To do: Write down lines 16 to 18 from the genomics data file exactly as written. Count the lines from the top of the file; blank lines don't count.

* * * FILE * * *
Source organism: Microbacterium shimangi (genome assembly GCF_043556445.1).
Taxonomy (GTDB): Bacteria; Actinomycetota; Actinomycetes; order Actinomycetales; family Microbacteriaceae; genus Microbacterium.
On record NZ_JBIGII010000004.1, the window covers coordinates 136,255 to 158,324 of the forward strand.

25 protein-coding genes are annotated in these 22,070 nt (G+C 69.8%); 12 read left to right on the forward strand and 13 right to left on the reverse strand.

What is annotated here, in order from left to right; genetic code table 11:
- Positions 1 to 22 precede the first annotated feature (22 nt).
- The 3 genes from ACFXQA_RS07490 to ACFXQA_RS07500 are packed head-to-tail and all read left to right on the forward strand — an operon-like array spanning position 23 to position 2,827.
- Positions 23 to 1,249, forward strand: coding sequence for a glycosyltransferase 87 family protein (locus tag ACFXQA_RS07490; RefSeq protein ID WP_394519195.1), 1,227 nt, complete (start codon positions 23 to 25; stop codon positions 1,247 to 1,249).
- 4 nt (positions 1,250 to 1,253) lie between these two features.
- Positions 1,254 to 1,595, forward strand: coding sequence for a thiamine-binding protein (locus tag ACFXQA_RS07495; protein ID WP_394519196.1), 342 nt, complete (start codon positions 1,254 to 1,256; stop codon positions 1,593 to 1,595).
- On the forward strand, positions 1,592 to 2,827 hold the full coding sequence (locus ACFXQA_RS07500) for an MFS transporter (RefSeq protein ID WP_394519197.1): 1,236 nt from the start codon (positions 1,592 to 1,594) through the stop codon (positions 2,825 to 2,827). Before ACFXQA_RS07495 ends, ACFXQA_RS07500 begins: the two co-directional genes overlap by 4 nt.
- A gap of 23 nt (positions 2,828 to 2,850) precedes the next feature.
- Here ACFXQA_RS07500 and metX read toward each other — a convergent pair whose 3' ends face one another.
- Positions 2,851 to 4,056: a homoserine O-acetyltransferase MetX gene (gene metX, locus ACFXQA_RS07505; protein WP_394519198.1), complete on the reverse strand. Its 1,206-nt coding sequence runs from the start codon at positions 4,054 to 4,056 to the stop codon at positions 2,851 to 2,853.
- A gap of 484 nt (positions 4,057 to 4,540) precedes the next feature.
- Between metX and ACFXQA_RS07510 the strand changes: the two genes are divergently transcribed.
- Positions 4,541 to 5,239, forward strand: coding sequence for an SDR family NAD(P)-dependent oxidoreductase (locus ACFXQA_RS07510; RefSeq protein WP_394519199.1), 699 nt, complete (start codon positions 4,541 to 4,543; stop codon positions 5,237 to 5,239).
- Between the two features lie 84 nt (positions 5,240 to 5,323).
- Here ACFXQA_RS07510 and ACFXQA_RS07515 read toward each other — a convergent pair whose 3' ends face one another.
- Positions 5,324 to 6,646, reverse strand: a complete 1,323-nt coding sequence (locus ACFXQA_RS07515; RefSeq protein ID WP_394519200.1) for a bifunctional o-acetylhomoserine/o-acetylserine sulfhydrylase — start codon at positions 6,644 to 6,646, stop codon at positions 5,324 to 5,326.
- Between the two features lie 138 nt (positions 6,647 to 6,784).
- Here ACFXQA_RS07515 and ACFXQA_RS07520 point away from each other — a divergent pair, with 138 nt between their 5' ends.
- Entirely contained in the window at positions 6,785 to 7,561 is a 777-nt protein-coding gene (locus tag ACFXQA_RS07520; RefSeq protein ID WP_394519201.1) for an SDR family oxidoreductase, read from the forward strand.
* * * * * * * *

- Between metX and ACFXQA_RS07510 the strand changes: the two genes are divergently transcribed.
- Positions 4,541 to 5,239, forward strand: coding sequence for an SDR family NAD(P)-dependent oxidoreductase (locus ACFXQA_RS07510; RefSeq protein WP_394519199.1), 699 nt, complete (start codon positions 4,541 to 4,543; stop codon positions 5,237 to 5,239).
- Between the two features lie 84 nt (positions 5,240 to 5,323).